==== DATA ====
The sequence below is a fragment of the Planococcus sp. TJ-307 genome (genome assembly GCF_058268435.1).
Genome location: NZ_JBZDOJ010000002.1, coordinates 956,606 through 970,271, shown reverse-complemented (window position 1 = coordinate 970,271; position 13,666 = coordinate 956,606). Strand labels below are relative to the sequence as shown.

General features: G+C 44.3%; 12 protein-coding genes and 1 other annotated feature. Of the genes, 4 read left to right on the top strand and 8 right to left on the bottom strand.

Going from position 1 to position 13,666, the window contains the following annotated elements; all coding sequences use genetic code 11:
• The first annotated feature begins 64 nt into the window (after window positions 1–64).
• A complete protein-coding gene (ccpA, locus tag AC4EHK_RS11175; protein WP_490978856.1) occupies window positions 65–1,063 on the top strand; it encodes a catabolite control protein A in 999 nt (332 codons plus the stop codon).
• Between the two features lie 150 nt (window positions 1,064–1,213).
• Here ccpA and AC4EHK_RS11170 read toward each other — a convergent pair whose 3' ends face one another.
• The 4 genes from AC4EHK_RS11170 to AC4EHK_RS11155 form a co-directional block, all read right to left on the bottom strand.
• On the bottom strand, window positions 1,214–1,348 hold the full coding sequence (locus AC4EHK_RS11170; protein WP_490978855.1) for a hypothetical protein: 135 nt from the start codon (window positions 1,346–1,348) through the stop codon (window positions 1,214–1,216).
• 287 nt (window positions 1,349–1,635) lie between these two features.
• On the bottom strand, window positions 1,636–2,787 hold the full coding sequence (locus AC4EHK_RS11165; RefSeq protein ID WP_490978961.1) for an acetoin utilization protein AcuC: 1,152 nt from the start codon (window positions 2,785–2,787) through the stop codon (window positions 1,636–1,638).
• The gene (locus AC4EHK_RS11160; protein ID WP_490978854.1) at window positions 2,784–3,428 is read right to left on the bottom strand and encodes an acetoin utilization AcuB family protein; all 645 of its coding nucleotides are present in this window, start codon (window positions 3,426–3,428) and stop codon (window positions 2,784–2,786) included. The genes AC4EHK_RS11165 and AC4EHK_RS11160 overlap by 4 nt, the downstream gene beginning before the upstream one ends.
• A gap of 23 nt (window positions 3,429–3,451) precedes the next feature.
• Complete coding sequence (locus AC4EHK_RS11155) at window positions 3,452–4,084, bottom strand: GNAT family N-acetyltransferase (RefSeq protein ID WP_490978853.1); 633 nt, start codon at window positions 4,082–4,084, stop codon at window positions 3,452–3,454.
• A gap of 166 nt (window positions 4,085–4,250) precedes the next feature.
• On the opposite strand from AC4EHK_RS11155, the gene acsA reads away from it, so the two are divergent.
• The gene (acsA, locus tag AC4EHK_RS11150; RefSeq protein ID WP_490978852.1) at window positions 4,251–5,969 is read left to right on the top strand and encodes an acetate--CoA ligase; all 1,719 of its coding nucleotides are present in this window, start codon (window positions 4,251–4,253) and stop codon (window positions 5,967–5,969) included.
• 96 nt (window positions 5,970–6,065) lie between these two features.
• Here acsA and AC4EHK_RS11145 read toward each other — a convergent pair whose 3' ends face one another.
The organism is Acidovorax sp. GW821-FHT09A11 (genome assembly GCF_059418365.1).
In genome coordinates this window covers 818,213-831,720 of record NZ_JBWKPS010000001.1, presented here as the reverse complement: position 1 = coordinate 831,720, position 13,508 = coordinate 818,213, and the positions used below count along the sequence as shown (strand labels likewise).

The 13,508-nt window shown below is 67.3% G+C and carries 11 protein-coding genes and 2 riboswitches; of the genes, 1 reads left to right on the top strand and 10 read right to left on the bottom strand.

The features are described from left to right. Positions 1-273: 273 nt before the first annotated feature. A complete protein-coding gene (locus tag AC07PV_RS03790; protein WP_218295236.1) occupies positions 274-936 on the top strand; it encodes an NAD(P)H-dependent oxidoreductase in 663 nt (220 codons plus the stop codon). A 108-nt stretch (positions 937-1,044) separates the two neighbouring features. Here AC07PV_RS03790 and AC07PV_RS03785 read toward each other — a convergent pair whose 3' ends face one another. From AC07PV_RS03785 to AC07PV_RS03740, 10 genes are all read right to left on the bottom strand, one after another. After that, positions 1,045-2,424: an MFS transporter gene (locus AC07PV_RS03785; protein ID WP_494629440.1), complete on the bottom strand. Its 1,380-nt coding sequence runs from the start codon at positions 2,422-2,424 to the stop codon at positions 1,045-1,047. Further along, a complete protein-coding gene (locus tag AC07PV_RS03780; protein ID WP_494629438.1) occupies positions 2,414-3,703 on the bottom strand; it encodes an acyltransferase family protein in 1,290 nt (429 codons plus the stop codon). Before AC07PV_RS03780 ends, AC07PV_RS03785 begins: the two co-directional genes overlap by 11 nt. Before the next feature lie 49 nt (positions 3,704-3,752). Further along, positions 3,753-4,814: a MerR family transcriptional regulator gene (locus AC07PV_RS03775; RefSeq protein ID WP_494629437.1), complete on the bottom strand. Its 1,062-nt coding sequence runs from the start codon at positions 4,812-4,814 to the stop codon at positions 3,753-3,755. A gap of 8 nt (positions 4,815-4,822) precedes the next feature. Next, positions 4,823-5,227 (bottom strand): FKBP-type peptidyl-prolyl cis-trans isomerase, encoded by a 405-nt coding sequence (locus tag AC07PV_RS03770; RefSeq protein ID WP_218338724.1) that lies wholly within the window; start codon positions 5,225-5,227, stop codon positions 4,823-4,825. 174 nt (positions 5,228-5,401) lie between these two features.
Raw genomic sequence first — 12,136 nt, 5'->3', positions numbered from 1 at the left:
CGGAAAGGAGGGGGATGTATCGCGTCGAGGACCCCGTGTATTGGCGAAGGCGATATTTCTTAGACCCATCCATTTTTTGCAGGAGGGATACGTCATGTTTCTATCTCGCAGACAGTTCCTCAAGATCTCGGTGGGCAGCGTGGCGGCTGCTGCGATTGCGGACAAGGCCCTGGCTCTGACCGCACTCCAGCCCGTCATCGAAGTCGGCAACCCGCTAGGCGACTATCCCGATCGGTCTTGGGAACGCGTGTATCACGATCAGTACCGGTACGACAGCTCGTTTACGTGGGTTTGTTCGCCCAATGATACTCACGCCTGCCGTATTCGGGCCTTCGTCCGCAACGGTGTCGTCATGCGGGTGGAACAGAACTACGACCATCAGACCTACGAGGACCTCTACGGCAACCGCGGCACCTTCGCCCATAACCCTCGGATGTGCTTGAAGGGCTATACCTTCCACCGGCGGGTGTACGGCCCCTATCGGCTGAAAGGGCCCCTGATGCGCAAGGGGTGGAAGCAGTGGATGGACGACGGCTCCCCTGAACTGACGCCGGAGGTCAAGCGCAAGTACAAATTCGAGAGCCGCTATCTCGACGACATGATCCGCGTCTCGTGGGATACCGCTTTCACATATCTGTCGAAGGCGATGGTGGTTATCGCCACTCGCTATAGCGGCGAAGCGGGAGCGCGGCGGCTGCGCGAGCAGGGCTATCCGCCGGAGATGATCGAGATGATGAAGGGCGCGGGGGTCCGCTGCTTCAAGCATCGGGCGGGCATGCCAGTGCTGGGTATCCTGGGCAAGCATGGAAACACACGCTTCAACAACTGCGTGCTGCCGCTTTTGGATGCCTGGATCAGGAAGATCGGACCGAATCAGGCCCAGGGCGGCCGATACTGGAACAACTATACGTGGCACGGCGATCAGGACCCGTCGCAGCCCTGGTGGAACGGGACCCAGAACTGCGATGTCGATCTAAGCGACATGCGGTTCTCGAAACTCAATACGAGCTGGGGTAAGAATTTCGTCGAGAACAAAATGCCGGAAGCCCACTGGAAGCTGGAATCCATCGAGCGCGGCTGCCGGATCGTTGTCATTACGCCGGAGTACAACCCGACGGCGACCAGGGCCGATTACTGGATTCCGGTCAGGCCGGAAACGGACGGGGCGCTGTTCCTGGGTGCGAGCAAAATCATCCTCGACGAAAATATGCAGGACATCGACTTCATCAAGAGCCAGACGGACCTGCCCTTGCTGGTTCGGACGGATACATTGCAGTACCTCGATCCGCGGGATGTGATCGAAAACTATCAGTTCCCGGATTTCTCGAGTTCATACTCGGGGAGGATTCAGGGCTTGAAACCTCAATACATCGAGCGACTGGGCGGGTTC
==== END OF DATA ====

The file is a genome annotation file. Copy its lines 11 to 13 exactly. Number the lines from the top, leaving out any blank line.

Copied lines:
• 287 nt (window positions 1,349–1,635) lie between these two features.
• On the bottom strand, window positions 1,636–2,787 hold the full coding sequence (locus AC4EHK_RS11165; RefSeq protein ID WP_490978961.1) for an acetoin utilization protein AcuC: 1,152 nt from the start codon (window positions 2,785–2,787) through the stop codon (window positions 1,636–1,638).
• The gene (locus AC4EHK_RS11160; protein ID WP_490978854.1) at window positions 2,784–3,428 is read right to left on the bottom strand and encodes an acetoin utilization AcuB family protein; all 645 of its coding nucleotides are present in this window, start codon (window positions 3,426–3,428) and stop codon (window positions 2,784–2,786) included. The genes AC4EHK_RS11165 and AC4EHK_RS11160 overlap by 4 nt, the downstream gene beginning before the upstream one ends.